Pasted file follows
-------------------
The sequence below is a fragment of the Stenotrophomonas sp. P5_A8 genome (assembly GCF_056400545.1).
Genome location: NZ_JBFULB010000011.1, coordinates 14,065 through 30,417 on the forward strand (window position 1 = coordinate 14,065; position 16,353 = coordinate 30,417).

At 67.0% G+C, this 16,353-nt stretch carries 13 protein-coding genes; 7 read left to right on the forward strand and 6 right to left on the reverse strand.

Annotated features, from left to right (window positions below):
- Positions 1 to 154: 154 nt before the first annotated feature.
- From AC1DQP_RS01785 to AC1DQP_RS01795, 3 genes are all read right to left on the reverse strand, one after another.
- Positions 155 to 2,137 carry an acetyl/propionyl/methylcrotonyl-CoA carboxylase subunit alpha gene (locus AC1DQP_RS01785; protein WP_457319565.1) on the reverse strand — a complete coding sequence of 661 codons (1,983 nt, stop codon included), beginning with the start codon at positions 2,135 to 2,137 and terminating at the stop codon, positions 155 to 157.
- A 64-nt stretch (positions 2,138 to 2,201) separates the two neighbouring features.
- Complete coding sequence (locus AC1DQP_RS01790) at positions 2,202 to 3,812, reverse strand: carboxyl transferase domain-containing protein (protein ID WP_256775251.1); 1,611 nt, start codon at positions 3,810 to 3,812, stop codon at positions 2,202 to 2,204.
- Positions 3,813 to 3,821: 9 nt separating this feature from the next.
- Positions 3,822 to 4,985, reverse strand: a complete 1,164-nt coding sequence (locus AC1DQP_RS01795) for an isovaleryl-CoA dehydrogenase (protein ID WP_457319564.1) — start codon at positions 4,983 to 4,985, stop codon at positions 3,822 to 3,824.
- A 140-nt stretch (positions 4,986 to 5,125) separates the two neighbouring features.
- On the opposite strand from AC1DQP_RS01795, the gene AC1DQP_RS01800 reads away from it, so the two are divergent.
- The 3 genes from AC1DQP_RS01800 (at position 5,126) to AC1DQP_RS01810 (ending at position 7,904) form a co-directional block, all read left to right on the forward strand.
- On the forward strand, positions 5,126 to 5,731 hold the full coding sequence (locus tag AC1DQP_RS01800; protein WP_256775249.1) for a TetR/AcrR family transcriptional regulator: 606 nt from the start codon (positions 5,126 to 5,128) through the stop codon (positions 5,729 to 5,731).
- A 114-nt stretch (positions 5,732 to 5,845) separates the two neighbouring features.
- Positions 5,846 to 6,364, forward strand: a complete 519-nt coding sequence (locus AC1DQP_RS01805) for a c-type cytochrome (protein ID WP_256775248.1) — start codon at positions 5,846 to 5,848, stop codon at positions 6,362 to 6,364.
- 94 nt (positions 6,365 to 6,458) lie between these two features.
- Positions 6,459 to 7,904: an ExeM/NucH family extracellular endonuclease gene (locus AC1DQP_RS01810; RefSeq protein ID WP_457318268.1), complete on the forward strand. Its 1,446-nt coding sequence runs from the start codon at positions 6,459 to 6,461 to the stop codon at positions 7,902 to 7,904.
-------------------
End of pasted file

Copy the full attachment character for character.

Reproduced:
The sequence below is a fragment of the Stenotrophomonas sp. P5_A8 genome (assembly GCF_056400545.1).
Genome location: NZ_JBFULB010000011.1, coordinates 14,065 through 30,417 on the forward strand (window position 1 = coordinate 14,065; position 16,353 = coordinate 30,417).

At 67.0% G+C, this 16,353-nt stretch carries 13 protein-coding genes; 7 read left to right on the forward strand and 6 right to left on the reverse strand.

Annotated features, from left to right (window positions below):
- Positions 1 to 154: 154 nt before the first annotated feature.
- From AC1DQP_RS01785 to AC1DQP_RS01795, 3 genes are all read right to left on the reverse strand, one after another.
- Positions 155 to 2,137 carry an acetyl/propionyl/methylcrotonyl-CoA carboxylase subunit alpha gene (locus AC1DQP_RS01785; protein WP_457319565.1) on the reverse strand — a complete coding sequence of 661 codons (1,983 nt, stop codon included), beginning with the start codon at positions 2,135 to 2,137 and terminating at the stop codon, positions 155 to 157.
- A 64-nt stretch (positions 2,138 to 2,201) separates the two neighbouring features.
- Complete coding sequence (locus AC1DQP_RS01790) at positions 2,202 to 3,812, reverse strand: carboxyl transferase domain-containing protein (protein ID WP_256775251.1); 1,611 nt, start codon at positions 3,810 to 3,812, stop codon at positions 2,202 to 2,204.
- Positions 3,813 to 3,821: 9 nt separating this feature from the next.
- Positions 3,822 to 4,985, reverse strand: a complete 1,164-nt coding sequence (locus AC1DQP_RS01795) for an isovaleryl-CoA dehydrogenase (protein ID WP_457319564.1) — start codon at positions 4,983 to 4,985, stop codon at positions 3,822 to 3,824.
- A 140-nt stretch (positions 4,986 to 5,125) separates the two neighbouring features.
- On the opposite strand from AC1DQP_RS01795, the gene AC1DQP_RS01800 reads away from it, so the two are divergent.
- The 3 genes from AC1DQP_RS01800 (at position 5,126) to AC1DQP_RS01810 (ending at position 7,904) form a co-directional block, all read left to right on the forward strand.
- On the forward strand, positions 5,126 to 5,731 hold the full coding sequence (locus tag AC1DQP_RS01800; protein WP_256775249.1) for a TetR/AcrR family transcriptional regulator: 606 nt from the start codon (positions 5,126 to 5,128) through the stop codon (positions 5,729 to 5,731).
- A 114-nt stretch (positions 5,732 to 5,845) separates the two neighbouring features.
- Positions 5,846 to 6,364, forward strand: a complete 519-nt coding sequence (locus AC1DQP_RS01805) for a c-type cytochrome (protein ID WP_256775248.1) — start codon at positions 5,846 to 5,848, stop codon at positions 6,362 to 6,364.
- 94 nt (positions 6,365 to 6,458) lie between these two features.
- Positions 6,459 to 7,904: an ExeM/NucH family extracellular endonuclease gene (locus AC1DQP_RS01810; RefSeq protein ID WP_457318268.1), complete on the forward strand. Its 1,446-nt coding sequence runs from the start codon at positions 6,459 to 6,461 to the stop codon at positions 7,902 to 7,904.